The head of the UN nuclear watchdog urges more access in Iran

Tehran, Iran (Associated Press)-The head of the United Nations Atomic Energy Supervisory Agency met with Iranian officials on Tuesday and urged that on the eve of the resumption of diplomatic negotiations on Tehran’s tattered nuclear deal between Iran and the world powers, demand more entry into Iran.

Rafael Mariano Grossi of the International Atomic Energy Agency is again facing tightrope talks with Iranian officials because his inspectors are still unable to access surveillance video and are trying to monitor the rapidly growing uranium in Tehran. Inventory is facing greater challenges. After the then President Donald Trump unilaterally withdrew from the Iran agreement, the Islamic Republic of Iran is now enriching a small amount of uranium to a purity of 60%-the highest level in history, close to the 90% weapon-grade level.

Although Iran insists that its plan is peaceful, regional rival Israel has repeatedly warned that it will not allow Tehran to manufacture nuclear weapons and is suspected of launching attacks against its plan. This is a broader regional shadow in the Middle East in recent years. Part of the war. At the same time, the United States under President Joe Biden expressed its willingness to return to the agreement, but warned that time was running out.

All of this has increased the risk of a broader confrontation with Iran. Iran has adopted a tougher strategy before the talks under the new President Ebrahim Raisi, who is the supreme leader Ayatollah. A disciple of Ali Khamenei.

On Tuesday, Grossi went to the Iranian Atomic Energy Organization, the civilian nuclear agency, for his third such visit since February. He is going to talk to Mohammad Eslami, the new head of the organization. In 2008, the United Nations sanctioned Islami for “participating in, directly participating in, or supporting Iran’s proliferation-sensitive nuclear activities or development of nuclear weapons delivery systems.”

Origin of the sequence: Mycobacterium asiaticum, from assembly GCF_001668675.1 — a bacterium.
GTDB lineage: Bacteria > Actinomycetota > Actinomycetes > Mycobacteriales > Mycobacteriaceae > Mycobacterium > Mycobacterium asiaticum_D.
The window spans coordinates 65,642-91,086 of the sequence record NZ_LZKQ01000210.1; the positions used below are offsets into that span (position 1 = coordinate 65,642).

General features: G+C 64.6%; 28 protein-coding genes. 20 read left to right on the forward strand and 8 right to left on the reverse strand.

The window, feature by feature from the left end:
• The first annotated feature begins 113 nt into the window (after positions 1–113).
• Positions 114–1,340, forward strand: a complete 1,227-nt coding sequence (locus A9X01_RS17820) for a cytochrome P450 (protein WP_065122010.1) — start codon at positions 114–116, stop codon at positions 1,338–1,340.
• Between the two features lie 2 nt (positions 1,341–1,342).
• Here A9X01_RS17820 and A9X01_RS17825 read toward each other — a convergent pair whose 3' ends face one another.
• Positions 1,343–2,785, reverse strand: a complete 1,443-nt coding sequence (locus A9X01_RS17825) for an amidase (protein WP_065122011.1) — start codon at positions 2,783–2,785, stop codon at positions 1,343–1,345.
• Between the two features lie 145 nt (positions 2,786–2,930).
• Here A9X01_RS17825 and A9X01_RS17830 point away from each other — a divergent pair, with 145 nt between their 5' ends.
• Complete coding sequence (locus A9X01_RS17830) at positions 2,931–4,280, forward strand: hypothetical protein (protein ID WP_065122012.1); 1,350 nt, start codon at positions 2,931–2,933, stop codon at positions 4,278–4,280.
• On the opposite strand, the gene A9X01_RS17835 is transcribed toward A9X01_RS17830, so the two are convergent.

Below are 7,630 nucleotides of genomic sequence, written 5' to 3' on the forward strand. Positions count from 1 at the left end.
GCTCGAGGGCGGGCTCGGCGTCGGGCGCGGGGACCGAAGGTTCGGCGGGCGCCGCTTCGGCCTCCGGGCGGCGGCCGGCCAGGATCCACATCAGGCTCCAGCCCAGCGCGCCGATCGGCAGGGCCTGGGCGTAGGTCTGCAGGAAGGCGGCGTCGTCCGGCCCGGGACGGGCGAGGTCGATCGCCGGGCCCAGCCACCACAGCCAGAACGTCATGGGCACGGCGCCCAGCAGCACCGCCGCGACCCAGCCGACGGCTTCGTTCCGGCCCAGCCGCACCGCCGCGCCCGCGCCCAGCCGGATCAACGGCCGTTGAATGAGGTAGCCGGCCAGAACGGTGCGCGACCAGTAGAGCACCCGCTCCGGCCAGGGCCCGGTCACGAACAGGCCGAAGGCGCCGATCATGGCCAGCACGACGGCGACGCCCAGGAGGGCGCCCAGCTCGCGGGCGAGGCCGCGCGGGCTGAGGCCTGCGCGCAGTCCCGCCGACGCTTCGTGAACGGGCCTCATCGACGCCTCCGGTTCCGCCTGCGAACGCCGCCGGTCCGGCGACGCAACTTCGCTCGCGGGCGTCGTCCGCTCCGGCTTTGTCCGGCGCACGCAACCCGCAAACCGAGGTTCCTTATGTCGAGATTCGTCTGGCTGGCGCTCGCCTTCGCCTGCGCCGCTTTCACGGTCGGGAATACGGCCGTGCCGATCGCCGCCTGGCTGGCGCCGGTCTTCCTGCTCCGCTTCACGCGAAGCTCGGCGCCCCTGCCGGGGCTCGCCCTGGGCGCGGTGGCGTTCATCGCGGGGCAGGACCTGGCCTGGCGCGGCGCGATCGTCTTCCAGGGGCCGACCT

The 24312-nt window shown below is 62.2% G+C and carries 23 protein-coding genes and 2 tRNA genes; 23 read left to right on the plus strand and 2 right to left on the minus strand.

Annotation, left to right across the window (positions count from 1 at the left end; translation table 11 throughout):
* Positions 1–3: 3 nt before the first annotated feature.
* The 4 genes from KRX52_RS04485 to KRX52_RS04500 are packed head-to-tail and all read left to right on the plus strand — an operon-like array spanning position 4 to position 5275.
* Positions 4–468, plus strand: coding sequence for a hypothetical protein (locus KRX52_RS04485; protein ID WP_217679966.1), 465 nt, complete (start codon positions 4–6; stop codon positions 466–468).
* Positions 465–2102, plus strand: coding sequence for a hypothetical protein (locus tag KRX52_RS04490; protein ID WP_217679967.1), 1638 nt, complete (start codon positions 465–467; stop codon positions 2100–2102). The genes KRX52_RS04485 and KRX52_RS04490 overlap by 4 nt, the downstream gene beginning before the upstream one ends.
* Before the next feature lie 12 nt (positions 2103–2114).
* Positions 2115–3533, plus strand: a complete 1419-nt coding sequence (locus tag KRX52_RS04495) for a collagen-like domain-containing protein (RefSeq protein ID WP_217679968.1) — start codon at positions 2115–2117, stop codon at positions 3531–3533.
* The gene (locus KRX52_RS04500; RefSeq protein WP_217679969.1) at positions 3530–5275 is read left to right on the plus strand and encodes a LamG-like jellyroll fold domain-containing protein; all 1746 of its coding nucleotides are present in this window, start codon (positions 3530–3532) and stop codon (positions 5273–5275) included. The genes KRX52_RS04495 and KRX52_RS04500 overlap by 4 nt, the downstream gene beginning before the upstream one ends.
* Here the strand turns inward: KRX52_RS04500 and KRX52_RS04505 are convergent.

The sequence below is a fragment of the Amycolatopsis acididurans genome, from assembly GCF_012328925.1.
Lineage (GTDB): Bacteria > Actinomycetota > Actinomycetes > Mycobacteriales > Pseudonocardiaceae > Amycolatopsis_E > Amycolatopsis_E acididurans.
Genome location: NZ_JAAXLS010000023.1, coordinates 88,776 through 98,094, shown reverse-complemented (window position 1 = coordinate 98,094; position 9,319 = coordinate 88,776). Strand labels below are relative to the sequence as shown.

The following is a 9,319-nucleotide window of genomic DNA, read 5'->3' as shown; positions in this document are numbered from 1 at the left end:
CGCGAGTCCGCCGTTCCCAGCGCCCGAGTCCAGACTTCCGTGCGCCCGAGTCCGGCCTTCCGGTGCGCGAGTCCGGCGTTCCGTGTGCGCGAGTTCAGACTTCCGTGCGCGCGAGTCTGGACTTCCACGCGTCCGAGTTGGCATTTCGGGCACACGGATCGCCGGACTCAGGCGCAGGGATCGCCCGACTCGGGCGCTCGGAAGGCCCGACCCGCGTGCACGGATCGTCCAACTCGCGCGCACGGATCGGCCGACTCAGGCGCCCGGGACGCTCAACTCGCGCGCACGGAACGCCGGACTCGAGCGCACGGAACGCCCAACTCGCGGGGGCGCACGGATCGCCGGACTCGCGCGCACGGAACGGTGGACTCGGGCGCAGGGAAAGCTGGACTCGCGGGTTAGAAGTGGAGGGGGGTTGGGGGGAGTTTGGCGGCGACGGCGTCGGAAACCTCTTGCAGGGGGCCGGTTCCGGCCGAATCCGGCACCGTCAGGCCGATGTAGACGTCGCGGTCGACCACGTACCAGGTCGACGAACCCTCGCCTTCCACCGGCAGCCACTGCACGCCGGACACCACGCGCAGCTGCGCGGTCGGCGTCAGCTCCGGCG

Grossi wrote on Twitter on Monday that he hopes to “solve outstanding issues” with Iranian officials.

Grossi wrote: “I hope to establish a productive channel of cooperation so that (the IAEA) can resume the necessary verification activities in the country.”

According to a confidentiality agreement called an “additional agreement” signed with Iran, the International Atomic Energy Agency collects and analyzes images from a series of surveillance cameras installed in Iran’s nuclear facilities. These cameras help it monitor Tehran’s plans to see if it complies with the nuclear agreement.

Iran’s hard-line parliament approved a bill in December 2020 that would suspend part of the UN inspection of its nuclear facilities if European signatories fail to lift oil and banking sanctions by February. Since February, the International Atomic Energy Agency has been unable to obtain images from these cameras.

According to the agreement, the International Atomic Energy Agency also placed approximately 2,000 tamper-proof seals on nuclear materials and equipment. These seals are communicated to inspectors electronically. Automatic measurement equipment also provides real-time data from the program. Inspectors also have no access to these data, which makes the task of monitoring Iran’s enriched uranium stocks more difficult.

The agency is also seeking to monitor the activities of the centrifuge parts production base near the northern city of Karaj. After Iran stated that Israel’s sabotage attacks severely damaged facilities and IAEA cameras there, the IAEA has been unable to enter there since June.

In a separate report submitted to IAEA member states earlier this month, the agency stated that Grossi was also concerned that inspectors were “under excessive intrusive searches by security officials in Iran’s nuclear facilities”.

Tuesday’s meeting was held before a broader meeting of IAEA member states. Iran conducted a similar visit to Grossi in September, thus avoiding a condemning vote on the board of directors.

At the same time, in Israel, Prime Minister Naftali Bennett called Iran’s nuclear program a “very advanced stage,” but did not provide details. Before the global powers resume nuclear talks with Iran, Bennett said that he expected “disagreements with our best friend.”

“In any case, even if the agreement is re-reached, Israel is certainly not part of the agreement. Israel is not bound by it,” he said at a security meeting in Herzliya. “We will keep our freedom to act.”


Tia Goldenberg, an Associated Press writer based in Tel Aviv, Israel, contributed to this report. Gambrell reports from Dubai, United Arab Emirates.

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